The Invention of Wings by Sue Monk Kidd
My rating: 5 of 5 stars
“You got to figure out which end of the needle you’re gon be, the one that’s fastened to the thread or the end that pierces the cloth.”
Reading The Secret Life of Bees just meant I had a favorite book. Reading The Invention of Wings means I have a favorite author. Sun Monk Kidd is tremendous, folks.
This book pulls at your heartstrings in a way that isn’t cheesy. It’s authentic without being boring, it’s about slavery without chastising, and it’s about abolition without pride (well, at least the bad kind of pride). It gives the bad guys of the story hearts while it keeps the good guys with their feet on the earth. Sun Monk Kidd weaves in so much symbolism you can see it without the help of your English teacher. Instead of feeling overdone, though, the nuances of water and wings and sewing makes the story so full-bodied you feel like you’ll burst.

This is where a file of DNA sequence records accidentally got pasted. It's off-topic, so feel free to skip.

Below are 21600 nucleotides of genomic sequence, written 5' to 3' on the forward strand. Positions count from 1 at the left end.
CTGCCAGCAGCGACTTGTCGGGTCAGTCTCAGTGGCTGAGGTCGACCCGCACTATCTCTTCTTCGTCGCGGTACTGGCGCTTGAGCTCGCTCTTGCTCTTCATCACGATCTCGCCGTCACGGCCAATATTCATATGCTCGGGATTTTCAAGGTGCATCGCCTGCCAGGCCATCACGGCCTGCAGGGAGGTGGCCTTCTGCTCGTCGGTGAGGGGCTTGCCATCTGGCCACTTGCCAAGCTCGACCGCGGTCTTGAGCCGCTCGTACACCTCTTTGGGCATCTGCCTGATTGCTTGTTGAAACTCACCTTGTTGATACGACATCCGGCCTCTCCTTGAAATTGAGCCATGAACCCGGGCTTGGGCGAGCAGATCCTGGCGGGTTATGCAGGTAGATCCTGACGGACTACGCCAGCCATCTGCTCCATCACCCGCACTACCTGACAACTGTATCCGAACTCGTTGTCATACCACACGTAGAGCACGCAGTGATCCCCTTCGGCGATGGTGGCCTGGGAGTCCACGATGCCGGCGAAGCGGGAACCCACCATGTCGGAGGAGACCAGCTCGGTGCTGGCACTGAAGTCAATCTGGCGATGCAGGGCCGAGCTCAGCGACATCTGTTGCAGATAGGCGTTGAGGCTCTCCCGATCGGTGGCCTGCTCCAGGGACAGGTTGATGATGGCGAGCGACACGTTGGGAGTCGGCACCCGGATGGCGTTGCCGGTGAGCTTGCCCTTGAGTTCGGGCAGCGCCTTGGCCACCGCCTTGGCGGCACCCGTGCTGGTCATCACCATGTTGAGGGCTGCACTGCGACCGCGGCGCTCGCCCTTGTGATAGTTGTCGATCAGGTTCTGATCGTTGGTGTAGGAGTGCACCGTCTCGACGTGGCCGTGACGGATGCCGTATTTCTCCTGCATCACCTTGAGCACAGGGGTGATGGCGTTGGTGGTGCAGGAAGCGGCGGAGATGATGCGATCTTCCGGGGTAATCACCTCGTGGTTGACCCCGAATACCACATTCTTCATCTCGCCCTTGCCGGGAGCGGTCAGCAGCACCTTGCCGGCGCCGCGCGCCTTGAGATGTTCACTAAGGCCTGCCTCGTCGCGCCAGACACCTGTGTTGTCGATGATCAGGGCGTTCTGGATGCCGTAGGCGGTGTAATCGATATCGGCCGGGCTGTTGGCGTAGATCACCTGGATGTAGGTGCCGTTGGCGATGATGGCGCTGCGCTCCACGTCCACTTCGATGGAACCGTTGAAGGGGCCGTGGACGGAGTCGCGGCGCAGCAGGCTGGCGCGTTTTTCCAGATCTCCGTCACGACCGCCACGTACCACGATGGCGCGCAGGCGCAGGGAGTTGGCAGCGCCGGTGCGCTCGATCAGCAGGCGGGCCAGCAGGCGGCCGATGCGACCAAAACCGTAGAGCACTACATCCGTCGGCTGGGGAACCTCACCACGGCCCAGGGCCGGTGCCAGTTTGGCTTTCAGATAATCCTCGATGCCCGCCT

There’s a lot I love about this story but probably my favorite part is how this novel, at first glance, is about slavery and it’s impact on two women – Hetty and Sarah. When you actually read it though, I think each reader will pick out something else that’s important to him/her. For me, I adored how much this book was about women. Men play very minor roles. The men in this story do little more than hinder the women along the way. Each step for these women are taken on their own – and it’s beautiful.
To sum it all up?
(Also – the audio version of this is excellent!)